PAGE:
Three Strikes: Stanford Flips the Script, Southland Chaos, Filby Walks
No team has truly flipped the script from where they were in 2020 to where they are in 2021 as decisively as Stanford.
A 5-11 team last season, the Cardinal go into an important home series with UCLA this weekend sitting at 17-5 and 4-2 in the early going in Pac-12 play.
It’s a turnaround that coach David Esquer saw coming on two fronts. First, he knew there was a chance that last season was going to be rough.
When Esquer and his staff took over the program after the 2017 season, they took a step back from recruiting in that cycle at the expense of that class of players but for the long-term benefit of Stanford baseball. The 2020 season was the negative implications of that decision arriving at Stanford’s doorstep.
“We took our time,” Esquer said. “We backed away from the recruiting and said ‘hey, we’re going to wait back a year and we’re going to get the players that we need to have in order to continue the Stanford baseball tradition.' We knew last year was going to be a challenge year. We were going to be painfully young and inexperienced and we knew we were going to have to weather the storm with some freshmen and last year we started as many as seven freshmen on a given weekend.”
But on the flip side of that, he and his staff also believed in the players they were recruiting and knew the page would turn. And now, 2021 looks like the season when the positive implications of the decision made back in 2017 will start to come around.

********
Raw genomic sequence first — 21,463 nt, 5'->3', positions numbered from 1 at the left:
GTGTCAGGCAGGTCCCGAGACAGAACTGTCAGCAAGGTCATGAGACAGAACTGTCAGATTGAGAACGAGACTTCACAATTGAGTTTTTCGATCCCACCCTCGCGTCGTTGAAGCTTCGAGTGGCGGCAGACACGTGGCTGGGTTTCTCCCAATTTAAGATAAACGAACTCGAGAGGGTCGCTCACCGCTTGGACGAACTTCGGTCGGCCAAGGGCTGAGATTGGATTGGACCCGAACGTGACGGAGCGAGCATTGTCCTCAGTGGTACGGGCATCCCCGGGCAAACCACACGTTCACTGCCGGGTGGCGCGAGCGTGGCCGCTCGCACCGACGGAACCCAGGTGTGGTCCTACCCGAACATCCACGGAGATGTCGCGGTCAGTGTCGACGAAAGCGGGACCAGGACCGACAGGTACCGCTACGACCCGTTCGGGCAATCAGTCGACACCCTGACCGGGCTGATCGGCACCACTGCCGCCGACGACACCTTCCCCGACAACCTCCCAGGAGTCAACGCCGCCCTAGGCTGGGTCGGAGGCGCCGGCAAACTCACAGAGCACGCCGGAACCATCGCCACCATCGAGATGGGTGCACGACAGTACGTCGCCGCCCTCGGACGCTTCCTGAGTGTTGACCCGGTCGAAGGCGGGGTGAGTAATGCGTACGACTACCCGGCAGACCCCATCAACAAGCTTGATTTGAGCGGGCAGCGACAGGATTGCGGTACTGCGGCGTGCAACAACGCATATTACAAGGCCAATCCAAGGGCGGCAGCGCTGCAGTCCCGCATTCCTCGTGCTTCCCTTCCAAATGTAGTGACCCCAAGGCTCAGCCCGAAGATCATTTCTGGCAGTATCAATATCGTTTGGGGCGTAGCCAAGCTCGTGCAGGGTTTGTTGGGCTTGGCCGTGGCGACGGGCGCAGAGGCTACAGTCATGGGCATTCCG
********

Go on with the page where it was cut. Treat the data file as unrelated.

Stanford has also flipped the script in the way in which it’s winning games. Last season, the games it did win were coming thanks in large part to the pitching staff. Meanwhile, the offense struggled to a .207 team batting average.
This year, however, the offense has been excellent. It’s hitting .288/.384/.476 as a group, marked by sharp improvement from key individual players year over year.
One such player is hyper-athletic second-year freshman outfielder Brock Jones, who is hitting .329/.481/.772 with a team-leading 10 home runs one year after hitting .228/.323/.316. Last season, Jones was splitting his time on the baseball diamond with time on the football field as a defensive back, which added a degree of difficulty to being a full-time player as a freshman at Stanford.
Jones has since decided to focus solely on baseball, and while that undoubtedly has lightened his load mentally and physically, a breakout performance was very likely to come for him either way. In fact, that’s precisely why Esquer and his staff played him every day last season despite his struggles. They knew what was on the horizon once they could get Jones past the adjustment period to Division I baseball.
“Just knowing what the payoff was going to be down the line, as a freshman who just came out after football, I said ‘Brock, you’re going to play every game and unless you need a mental day off, you’re never coming out of the lineup, regardless of what the results are,’ ” Esquer said. “Because we knew inside of him was a really special player.”
Another key piece of the puzzle is fourth-year junior utilityman Tim Tawa, who is hitting .363/.452/.613 and is on pace to break a whole host of personal-best marks on the stat sheet. His batting average, on-base percentage and slugging percentage far and away eclipse any of his full-season numbers to this point of his career. His four home runs are halfway to his career high of eight in 2019 and his eight stolen bases are already more than the seven he swiped as a freshman in 2018.